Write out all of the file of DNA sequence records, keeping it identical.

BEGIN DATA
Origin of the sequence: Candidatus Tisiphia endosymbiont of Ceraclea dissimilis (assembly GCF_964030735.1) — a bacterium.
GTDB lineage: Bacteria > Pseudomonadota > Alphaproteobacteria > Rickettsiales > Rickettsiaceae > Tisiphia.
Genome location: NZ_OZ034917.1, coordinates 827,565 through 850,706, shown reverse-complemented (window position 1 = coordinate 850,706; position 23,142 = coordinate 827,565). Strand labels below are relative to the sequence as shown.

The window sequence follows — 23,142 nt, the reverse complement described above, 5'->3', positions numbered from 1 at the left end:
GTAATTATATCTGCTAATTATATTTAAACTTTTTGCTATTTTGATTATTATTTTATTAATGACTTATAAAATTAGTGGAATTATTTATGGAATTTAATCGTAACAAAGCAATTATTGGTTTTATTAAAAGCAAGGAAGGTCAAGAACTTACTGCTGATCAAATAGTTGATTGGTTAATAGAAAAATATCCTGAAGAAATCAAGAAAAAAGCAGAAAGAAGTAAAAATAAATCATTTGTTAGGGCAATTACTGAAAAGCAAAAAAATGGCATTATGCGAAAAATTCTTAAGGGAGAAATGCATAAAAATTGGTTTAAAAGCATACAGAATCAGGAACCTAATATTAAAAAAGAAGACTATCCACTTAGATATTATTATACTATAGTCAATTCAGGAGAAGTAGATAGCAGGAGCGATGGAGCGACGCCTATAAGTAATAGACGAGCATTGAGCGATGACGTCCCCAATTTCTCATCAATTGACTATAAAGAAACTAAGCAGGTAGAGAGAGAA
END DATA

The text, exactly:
Origin of the sequence: Candidatus Tisiphia endosymbiont of Ceraclea dissimilis (assembly GCF_964030735.1) — a bacterium.
GTDB lineage: Bacteria > Pseudomonadota > Alphaproteobacteria > Rickettsiales > Rickettsiaceae > Tisiphia.
Genome location: NZ_OZ034917.1, coordinates 827,565 through 850,706, shown reverse-complemented (window position 1 = coordinate 850,706; position 23,142 = coordinate 827,565). Strand labels below are relative to the sequence as shown.

The window sequence follows — 23,142 nt, the reverse complement described above, 5'->3', positions numbered from 1 at the left end:
GTAATTATATCTGCTAATTATATTTAAACTTTTTGCTATTTTGATTATTATTTTATTAATGACTTATAAAATTAGTGGAATTATTTATGGAATTTAATCGTAACAAAGCAATTATTGGTTTTATTAAAAGCAAGGAAGGTCAAGAACTTACTGCTGATCAAATAGTTGATTGGTTAATAGAAAAATATCCTGAAGAAATCAAGAAAAAAGCAGAAAGAAGTAAAAATAAATCATTTGTTAGGGCAATTACTGAAAAGCAAAAAAATGGCATTATGCGAAAAATTCTTAAGGGAGAAATGCATAAAAATTGGTTTAAAAGCATACAGAATCAGGAACCTAATATTAAAAAAGAAGACTATCCACTTAGATATTATTATACTATAGTCAATTCAGGAGAAGTAGATAGCAGGAGCGATGGAGCGACGCCTATAAGTAATAGACGAGCATTGAGCGATGACGTCCCCAATTTCTCATCAATTGACTATAAAGAAACTAAGCAGGTAGAGAGAGAA